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Tom Brady Calls NFL's 4-Game Suspension 'Unfair'

NFL quarterback Tom Brady attends the welterweight unification championship bout on May 2 at the MGM Grand Garden Arena in Las Vegas.
Al Bello Getty Images
NFL quarterback Tom Brady attends the welterweight unification championship bout on May 2 at the MGM Grand Garden Arena in Las Vegas.

Tom Brady issued an impassioned defense of his actions this morning after NFL Commissioner Roger Goodell decided to uphold a four-game suspension over his role in "deflategate."

The New England Patriots quarterback called the suspension "unfair" and said he was "disappointed" that Goodell dismissed his "hours of testimony."

The bottom line, Brady said, "I did nothing wrong, and no one in the Patriots organization did either."


That was, of course, not the conclusion Goodell came to, and it was not the conclusion that attorney Ted Wells came to after a significant investigation.

As we reported:

"The Wells Report identified two Patriots employees — equipment assistant John Jastremski and officials locker room attendant Jim McNally — as playing pivotal roles in deflating footballs to make them easier to grip."Transcripts of messages between the two workers referred to Brady by name, and spoke of both meeting with and receiving gifts from him."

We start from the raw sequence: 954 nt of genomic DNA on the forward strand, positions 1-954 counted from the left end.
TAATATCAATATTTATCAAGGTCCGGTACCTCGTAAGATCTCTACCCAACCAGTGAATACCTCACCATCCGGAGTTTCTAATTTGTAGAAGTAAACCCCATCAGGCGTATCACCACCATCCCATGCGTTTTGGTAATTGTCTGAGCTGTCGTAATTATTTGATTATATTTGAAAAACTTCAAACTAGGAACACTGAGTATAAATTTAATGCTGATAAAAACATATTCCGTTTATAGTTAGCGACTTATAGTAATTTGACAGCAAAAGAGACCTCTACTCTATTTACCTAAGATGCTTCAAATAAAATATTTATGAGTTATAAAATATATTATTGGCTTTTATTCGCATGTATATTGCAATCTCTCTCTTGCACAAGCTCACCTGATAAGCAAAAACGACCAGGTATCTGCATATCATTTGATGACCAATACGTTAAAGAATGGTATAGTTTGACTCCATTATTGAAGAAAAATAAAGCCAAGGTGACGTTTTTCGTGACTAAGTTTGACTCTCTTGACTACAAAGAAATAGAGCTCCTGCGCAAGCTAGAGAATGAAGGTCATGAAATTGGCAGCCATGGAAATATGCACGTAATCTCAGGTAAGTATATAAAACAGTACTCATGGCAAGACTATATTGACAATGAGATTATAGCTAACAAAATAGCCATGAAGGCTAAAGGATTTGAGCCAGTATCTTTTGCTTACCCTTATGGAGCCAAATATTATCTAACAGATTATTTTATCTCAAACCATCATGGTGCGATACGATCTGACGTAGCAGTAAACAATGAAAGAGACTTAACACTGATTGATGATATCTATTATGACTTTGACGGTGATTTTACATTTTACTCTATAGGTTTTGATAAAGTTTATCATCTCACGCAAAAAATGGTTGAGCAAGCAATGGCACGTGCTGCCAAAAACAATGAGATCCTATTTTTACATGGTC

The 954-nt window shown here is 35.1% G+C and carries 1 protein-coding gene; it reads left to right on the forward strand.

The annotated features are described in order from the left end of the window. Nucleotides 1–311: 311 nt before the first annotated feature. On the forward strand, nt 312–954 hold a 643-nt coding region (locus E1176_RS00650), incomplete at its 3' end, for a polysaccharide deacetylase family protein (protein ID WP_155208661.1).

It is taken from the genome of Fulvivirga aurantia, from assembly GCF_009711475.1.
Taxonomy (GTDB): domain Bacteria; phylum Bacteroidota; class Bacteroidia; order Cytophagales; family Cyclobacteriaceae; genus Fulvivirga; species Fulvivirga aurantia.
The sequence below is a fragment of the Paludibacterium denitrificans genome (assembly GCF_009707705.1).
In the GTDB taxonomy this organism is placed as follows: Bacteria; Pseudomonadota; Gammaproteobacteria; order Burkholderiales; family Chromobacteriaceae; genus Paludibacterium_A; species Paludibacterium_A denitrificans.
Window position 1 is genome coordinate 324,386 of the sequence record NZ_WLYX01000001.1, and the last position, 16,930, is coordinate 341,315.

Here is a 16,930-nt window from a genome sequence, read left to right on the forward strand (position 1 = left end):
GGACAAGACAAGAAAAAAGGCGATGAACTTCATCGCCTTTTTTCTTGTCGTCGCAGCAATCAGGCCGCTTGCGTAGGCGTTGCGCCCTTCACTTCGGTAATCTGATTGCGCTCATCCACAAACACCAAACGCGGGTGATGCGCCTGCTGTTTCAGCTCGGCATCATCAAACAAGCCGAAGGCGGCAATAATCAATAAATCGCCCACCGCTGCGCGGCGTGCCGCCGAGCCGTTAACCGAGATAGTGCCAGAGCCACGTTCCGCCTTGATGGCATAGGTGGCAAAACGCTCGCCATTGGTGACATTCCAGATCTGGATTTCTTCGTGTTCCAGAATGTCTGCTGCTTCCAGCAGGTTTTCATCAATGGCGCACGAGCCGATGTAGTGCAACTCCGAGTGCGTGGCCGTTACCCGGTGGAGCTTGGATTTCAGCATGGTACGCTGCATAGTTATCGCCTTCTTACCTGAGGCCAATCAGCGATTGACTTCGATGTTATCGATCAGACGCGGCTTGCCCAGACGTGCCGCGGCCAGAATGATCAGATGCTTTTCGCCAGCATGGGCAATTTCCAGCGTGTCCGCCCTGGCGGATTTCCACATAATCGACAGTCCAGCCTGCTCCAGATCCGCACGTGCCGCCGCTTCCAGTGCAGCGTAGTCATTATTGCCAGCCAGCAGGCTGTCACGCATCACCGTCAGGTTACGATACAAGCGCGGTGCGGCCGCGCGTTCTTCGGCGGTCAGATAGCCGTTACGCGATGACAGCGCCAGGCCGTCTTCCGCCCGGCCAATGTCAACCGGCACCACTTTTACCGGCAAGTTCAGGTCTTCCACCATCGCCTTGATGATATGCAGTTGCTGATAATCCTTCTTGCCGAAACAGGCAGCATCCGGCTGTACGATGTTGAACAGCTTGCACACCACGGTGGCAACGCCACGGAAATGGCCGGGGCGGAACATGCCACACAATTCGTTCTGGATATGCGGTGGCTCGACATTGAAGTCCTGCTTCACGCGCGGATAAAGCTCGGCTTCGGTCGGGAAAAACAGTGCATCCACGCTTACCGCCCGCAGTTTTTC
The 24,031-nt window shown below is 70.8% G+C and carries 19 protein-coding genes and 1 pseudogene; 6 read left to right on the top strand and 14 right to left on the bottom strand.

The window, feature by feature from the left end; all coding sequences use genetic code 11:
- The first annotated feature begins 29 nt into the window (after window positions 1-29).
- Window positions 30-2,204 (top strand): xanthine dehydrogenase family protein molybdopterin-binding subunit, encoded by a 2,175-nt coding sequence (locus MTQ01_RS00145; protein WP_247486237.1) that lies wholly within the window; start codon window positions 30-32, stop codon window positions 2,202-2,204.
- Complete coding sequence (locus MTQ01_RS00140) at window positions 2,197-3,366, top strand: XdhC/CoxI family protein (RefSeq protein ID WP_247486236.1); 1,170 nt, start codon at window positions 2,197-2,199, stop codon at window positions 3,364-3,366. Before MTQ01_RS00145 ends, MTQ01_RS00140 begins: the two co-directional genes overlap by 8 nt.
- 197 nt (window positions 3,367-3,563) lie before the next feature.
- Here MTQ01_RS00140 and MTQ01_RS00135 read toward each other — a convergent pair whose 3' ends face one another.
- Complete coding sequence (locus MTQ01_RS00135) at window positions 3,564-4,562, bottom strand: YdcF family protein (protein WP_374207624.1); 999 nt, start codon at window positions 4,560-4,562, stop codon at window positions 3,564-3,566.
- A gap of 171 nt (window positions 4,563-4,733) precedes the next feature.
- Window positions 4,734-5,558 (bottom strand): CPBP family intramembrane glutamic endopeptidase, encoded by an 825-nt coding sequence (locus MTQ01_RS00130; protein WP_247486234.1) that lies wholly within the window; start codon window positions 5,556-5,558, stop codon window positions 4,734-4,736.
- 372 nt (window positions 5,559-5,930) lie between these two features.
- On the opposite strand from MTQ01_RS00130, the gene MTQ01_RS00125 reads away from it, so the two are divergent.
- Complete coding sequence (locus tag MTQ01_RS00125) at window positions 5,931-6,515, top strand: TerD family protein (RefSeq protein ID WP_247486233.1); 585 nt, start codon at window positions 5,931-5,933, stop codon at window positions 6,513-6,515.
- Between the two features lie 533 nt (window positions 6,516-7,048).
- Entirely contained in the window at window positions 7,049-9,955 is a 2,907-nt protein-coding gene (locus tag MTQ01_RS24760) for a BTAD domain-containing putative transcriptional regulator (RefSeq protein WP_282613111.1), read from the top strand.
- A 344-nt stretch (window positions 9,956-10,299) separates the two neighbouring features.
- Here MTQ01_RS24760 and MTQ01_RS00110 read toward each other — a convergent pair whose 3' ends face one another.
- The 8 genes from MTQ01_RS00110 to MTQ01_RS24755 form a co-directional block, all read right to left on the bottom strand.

In his decision on Tuesday, Goodell specifically said that he found Brady was aware of and supported the deflation of footballs. Not only that, Goodell said, but Brady also tried to get rid of potentially incriminating evidence by asking an assistant to destroy his cellphone and SIM card.

Brady responded to that accusation like this:

"I also disagree with yesterdays narrative surrounding my cellphone. I replaced my broken Samsung phone with a new iPhone 6 AFTER my attorneys made it clear to the NFL that my actual phone device would not be subjected to investigation under ANY circumstances. As a member of a union, I was under no obligation to set a new precedent going forward, nor was I made aware at any time during Mr. Wells investigation, that failing to subject my cell phone to investigation would result in ANY discipline.

"Most importantly, I have never written, texted, emailed to anybody at anytime, anything related to football air pressure before this issue was raised at the AFC Championship game in January. To suggest that I destroyed a phone to avoid giving the NFL information it requested is completely wrong."
In his statement Tuesday, Goodell said that Brady did not disclose that the cellphone had been destroyed until "almost four months after the investigators had first sought electronic information from Brady."

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